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Royal Air Force Station Bisterne
USAAF Station AAF-415

Ensign of the Royal Air Force.svg Patch9thusaaf.png

Located Near Ringwood, Hampshire, England
Aerial Photo of Bisterne Airfield - 22 May 1944. More than 50 P-47 Thunderbolts of the 371st Fighter Group are dispersed along the perimeter loop.
Type Military airfield
Coordinates 50°49′06″N 001°46′50″W / 50.81833°N 1.78056°W / 50.81833; -1.78056
Location code BS ?
Built 1944
In use 1944
Controlled by United States Army Air Forces
Garrison Ninth Air Force
Occupants 371st Fighter Group
Battles/wars European Theatre of World War II
Air Offensive, Europe July 1942 - May 1945
RAF Bisterne is located in Hampshire
RAF Bisterne, shown within Hampshire
Republic P-47D-28-RE Thunderbolt Serial 44-200284 of the 404th Fighter Squadron (photo taken at Furth/Industriehafen, Germany.
Republic P-47D-28-RE Thunderbolt Serial 44-200097 of the 406th Fighter Squadron (photo taken at Furth/Industriehafen, Germany.

RAF Station Bisterne is a former World War II airfield in Hampshire, England. The airfield is located approximately 2 miles (3.2 km) west of Ringwood; about 85 miles (137 km) southwest of London

Opened in March 1944, Bisterne was a prototype for the type of temporary Advanced Landing Ground type airfield which would be built in France after D-Day, when the need advanced landing fields would become urgent as the Allied forces moved east across France and Germany. It was used by the United States Army Air Force as a fighter airfield. It was closed in the late summer of 1944.

Today the airfield is a mixture of agricultural fields with no recognizable remains.



Bisterne airfield was one of a group of World War II airfields established in the "New Forest" of Hampshire, first surveyed in 1942 and scheduled for construction in 1943. It was not anticipated that the airfield would be used until 1944 by which time the regrowth of grass would help to consolidate the runways. However, to accommodate USAAF Ninth Air Force fighter groups, additional aircraft hardstands, marshalling areas and perimeter track extension were required, the work being completed in January 1944.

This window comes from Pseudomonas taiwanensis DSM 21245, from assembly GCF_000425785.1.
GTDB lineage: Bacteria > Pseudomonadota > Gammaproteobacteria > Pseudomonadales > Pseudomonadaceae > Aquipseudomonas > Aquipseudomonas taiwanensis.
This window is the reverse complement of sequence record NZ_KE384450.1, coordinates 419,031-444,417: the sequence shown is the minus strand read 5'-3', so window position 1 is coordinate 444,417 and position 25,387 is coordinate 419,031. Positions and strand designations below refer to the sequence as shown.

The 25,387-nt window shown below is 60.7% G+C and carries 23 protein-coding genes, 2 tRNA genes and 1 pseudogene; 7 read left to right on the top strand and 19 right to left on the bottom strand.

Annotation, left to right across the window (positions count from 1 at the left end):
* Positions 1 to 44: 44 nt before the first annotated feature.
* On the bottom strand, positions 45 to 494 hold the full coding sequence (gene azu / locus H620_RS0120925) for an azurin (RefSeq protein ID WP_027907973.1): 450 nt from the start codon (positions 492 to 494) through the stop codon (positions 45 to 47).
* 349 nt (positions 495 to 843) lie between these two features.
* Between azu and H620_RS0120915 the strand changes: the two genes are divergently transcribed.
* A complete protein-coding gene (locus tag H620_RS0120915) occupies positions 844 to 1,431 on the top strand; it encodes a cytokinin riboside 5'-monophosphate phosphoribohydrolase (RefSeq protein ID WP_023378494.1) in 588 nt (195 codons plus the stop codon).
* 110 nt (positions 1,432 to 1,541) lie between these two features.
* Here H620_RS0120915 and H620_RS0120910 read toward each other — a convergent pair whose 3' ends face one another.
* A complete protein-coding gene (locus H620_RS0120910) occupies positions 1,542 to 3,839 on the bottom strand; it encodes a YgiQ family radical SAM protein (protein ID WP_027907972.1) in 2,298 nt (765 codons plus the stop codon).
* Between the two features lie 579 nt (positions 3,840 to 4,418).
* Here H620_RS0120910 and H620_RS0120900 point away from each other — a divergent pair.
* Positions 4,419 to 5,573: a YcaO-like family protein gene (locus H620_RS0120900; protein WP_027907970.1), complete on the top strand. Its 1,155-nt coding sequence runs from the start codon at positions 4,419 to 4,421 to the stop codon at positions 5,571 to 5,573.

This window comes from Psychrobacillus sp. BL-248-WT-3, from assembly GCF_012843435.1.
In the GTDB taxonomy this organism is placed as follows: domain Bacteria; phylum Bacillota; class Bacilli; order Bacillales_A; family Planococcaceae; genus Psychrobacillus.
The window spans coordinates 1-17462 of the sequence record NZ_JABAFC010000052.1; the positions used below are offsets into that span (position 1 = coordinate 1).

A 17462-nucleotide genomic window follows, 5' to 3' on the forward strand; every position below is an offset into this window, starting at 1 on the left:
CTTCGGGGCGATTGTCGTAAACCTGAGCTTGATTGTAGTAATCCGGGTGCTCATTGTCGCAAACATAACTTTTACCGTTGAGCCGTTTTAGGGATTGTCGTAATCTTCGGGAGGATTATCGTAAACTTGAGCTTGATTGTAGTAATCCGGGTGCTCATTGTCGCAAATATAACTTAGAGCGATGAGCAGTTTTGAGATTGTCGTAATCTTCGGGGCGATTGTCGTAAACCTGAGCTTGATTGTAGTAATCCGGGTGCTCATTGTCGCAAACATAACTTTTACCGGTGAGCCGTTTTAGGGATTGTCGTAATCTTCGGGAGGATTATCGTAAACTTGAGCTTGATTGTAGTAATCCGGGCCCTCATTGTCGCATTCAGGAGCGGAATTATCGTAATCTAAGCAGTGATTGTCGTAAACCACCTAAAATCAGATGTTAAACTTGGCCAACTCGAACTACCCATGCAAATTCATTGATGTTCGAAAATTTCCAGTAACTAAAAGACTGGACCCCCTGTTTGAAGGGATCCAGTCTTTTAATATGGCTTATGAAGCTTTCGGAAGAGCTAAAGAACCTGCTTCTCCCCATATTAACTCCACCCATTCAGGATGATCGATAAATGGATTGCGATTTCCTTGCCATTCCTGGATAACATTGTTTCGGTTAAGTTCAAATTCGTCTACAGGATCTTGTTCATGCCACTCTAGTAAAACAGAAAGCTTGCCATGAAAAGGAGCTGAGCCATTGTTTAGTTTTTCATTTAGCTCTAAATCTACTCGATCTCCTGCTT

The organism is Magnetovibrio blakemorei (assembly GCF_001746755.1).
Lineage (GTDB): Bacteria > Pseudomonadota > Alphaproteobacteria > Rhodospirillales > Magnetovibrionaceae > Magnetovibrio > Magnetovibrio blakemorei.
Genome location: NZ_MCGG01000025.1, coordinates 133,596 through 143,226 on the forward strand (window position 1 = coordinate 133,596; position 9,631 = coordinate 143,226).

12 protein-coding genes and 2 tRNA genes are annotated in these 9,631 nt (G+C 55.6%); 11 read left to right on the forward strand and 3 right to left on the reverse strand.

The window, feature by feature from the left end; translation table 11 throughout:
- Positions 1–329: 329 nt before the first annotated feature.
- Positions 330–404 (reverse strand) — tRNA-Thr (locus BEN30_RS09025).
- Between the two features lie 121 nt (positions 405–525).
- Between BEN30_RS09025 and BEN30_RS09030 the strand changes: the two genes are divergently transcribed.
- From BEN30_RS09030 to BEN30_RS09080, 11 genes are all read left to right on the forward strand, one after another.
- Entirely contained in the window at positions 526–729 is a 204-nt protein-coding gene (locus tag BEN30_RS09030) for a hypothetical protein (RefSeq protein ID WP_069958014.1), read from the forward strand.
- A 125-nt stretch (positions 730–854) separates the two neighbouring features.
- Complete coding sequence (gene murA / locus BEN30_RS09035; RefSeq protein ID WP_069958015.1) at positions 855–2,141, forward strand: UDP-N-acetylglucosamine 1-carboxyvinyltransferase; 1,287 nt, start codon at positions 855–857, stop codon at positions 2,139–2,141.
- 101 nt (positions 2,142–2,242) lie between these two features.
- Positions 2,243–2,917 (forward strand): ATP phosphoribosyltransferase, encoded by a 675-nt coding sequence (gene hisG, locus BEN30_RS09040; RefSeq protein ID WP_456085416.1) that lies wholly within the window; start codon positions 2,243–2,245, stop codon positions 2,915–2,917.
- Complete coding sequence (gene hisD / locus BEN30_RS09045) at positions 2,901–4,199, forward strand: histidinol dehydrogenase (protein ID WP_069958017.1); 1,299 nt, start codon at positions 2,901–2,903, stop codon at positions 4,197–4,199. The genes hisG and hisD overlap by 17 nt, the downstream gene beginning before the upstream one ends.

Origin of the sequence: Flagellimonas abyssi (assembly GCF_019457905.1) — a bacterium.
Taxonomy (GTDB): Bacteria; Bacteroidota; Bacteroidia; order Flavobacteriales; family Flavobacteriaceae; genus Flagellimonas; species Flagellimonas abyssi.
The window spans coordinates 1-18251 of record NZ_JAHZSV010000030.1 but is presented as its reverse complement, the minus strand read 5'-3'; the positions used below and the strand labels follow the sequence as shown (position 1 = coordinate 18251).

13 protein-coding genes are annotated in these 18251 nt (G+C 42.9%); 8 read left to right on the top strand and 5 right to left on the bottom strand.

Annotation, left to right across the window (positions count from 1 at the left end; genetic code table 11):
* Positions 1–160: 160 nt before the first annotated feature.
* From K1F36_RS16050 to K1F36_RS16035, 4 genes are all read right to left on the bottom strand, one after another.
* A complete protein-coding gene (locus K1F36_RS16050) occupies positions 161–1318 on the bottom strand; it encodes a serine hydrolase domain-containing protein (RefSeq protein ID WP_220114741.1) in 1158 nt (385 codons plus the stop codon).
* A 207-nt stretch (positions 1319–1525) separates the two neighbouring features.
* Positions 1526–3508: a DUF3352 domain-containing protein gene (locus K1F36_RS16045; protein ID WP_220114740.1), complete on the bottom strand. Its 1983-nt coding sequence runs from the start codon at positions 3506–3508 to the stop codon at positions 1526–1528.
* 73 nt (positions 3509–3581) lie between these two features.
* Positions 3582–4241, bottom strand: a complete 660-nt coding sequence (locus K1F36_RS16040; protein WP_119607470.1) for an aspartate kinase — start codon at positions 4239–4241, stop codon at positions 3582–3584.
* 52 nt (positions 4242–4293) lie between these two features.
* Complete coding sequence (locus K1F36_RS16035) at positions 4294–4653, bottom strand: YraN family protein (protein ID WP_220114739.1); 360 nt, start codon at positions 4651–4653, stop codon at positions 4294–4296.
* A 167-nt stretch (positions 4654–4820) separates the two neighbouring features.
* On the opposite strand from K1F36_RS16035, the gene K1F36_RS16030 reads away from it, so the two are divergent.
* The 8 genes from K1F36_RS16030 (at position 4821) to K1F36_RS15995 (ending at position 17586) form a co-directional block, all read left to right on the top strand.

The USAAF Ninth Air Force required several temporary Advanced Landing Ground (ALG) along the channel coast prior to the June 1944 Normandy invasion to provide tactical air support for the ground forces landing in France. Bisterne was a prototype for the type of temporary airfield which would be built in France after D-Day, when the need advanced landing fields would become urgent as the Allied forces moved east across France and Germany. It was originally planned to support light bombers and thereby would need a bomb store near the site. However, in a review of airfield building plans, this original requirement was dropped so Bisterne was of similar specification to other ALGs in the district.

Work on the airfield began in the spring of 1943 and two hard earth runways were laid down. The taxiways were covered with wire mesh as were the aircraft dispersal points. Four Blister hangars were erected on the east side of the main strip and facilities for fuel and ammunition storage on the west. Tents were used for billeting and also for support facilities; an access road was built to the existing road infrastructure; a dump for supplies, ammunition, and gasoline drums, along with a drinkable water and minimal electrical grid for communications and station lighting.


Bisterne was known as USAAF Station AAF-415 for security reasons by the USAAF during the war, and by which it was referred to instead of location. It's USAAF Station Code was "BS".


371st Fighter Group

Al the end of February 1944, US Army engineers started the erection of a large number of tents along woodland fringes and in fields adjacent to the landing ground and on 7 March the 371st Fighter Group arrived, having disembarked at Liverpool the previous day. Equipped with Republic P-47 Thunderbolts, the 347th FG arrived from Richmond AAF Virginia. Tactical squadrons of the group and squadron fuselage codes were: